76 Metaphors for phrases

We are now in a position to understand that the phrase "close similarity" is no exaggeration, and to realise the value of the evidence I am about to adduce.

First, We shall show upon what account it is that Christ is called our sanctification, or, "made of God to us sanctification," as the apostle's phrase is, 1 Cor. i. 30; or, what Christ hath done as Mediator, to begin, and carry on to perfection the work of sanctification in the soul.

Such phrases are all parts of one peddling and cowardly philosophy, and remind us of the days when 'enthusiast' was a term of reproach.

The phrase originally proposed by Count Bismarck was 'the formal and individual guarantee of the Powers,' and it was altered at the instance of the English Foreign Minister, Lord Stanley.

[Footnote 3: The phrase is Professor Hosmer's: see his Samuel Adams, the Man of the Town Meeting, in "Johns Hopkins Univ.

A phrase is a group of words, containing neither subject nor predicate, that is used as a single part of speech.

Mangey), where the phrase is however [Greek: isos angeloi (gegonos)].

In truth, however, the phrase 'grotesque' is a misleading description of ugliness in art.

11.A noun in the nominative case sometimes follows a finite verb, when the equivalent subject that stands before the verb, is not a noun or pronoun, but a phrase or a sentence which supplies the place of a nominative; as, "That the barons and freeholders derived their authority from kings, is wholly a mistake.

In the Georgics the phrase is merely a verbal reminiscence, for there is nothing in the context there to explain maxima.

But, apart from the easy and obvious solution which is accepted by Ritschl, following Hefele and others, [Endnote 83:1] that the sentence is extant only in the Latin translation and that the phrase 'qui cum eo sunt' is merely a paraphrase for [Greek: ton met' autou]; apart from this, even supposing the objection were valid, it would prove nothing against the genuineness of the Epistle.

That the word book is not here understood, is obvious from the fact, that, when it is supplied, the phrase becomes not 'mine book,' but 'my book,' the pronoun being changed from mine to my; so that we are made, by this practice, to parse mine as possessing a word understood, before which it cannot properly be used.

The phrase Holy Alliance was a beautiful truth for the Czar, though only a blasphemous jest for his rascally allies, Metternich and Castlereagh.

That phrase is merely a local term covering examples of what is called 'clairvoyance'views of things remote in space, hallucinations of sight that coincide with some notable event, premonitions of things future, and so on.

"That phrase, 'who else could it be' is a perfect gem.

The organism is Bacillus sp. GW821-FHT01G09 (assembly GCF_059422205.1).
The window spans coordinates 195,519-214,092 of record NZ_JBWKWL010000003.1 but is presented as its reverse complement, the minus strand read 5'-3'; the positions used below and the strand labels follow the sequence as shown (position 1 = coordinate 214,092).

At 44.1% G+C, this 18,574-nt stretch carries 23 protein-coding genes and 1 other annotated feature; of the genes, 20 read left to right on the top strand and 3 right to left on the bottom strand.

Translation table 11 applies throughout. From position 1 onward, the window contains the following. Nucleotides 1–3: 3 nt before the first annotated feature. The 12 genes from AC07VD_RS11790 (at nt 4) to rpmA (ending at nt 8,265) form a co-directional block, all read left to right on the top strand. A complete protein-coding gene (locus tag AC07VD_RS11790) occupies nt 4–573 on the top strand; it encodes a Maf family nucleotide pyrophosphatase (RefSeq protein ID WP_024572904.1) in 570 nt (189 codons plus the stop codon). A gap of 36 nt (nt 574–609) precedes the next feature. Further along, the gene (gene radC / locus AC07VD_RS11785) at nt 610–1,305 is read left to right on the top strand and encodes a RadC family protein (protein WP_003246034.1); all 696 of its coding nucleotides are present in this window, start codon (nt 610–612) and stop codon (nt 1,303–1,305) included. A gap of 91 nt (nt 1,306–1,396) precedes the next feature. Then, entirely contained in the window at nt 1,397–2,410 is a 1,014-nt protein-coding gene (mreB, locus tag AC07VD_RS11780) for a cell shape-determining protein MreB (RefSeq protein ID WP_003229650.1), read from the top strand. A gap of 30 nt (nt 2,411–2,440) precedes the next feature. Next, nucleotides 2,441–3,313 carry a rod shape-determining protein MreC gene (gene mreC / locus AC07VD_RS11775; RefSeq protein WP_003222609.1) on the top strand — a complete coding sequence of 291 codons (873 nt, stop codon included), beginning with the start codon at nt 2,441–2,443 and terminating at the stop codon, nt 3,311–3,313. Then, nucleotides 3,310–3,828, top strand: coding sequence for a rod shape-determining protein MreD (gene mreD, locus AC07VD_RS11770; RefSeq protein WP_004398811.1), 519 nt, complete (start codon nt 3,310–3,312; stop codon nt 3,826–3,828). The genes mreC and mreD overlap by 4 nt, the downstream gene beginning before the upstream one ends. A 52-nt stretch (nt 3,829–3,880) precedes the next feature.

The only phrase which survives to justify this remark is Savage's statement about Walpole, that "the whole range of his mind was from obscenity to politics, and from politics to obscenity."

[Footnote C: Chaucer's phrase is "a litel clergeon," Wordsworth's, "a little scholar;" but "clergeon" is a chorister, not a scholar.

But the strange and fantastic phrase in the last quotation, [Greek: to apistoun auton meros meta ton hupokriton thaesei], is almost certainly a combination of the [Greek: hupokriton] of Matthew with a distorted reminiscence of the [Greek: apiston] of Luke.

And it is a singular fact that the Mohammedan phrase Oxald, "Would to Allah," is still the most familiar ejaculation in the Portuguese language and the habitual equivalent in their religious books for "Would to God.

This decision crippled business, and there was great distress on account of it; but Adams cared less for the injury to people's pockets than for the violation of rights,taxation without representation; and in his voice and that of other impassioned orators this phrase became the key-note of the Revolution.

The phrases which oppression teaches become the watchwords of freedom at last, and the triumph of Civilization over Barbarism is the only Manifest Destiny of America.

If we say the full phrase is, "All things whatsoever he doeth, shall prosper;" this presents, to an English ear, a still more obvious pleonasm.

In the cool of the day, then (the phrase is an innocent euphemism), I climbed the hill, and after an hour or two on the plateau strolled back again, facing the sunset through a vista of moss-covered live-oaks and sweet gums.

Thus, in the time of Caesar's consulship, the phrase would have been, "In the year of Caesar and Bibulus, consuls," according to the ordinary usage; but the wags of the city, in order to make sport of the assumptions of Caesar and the insignificance of Bibulus, used to say, "In the year of Julius and Caesar, consuls," rejecting the name of Bibulus altogether, and taking the two names of Caesar to make out the necessary duality.

A series of sentences in which every phrase was a distinct thought, would no more serve as pabulum for the mind, than portable soup freed from all the fibrous tissues of meat and vegetable would serve as food for the body.

76 Metaphors for  phrases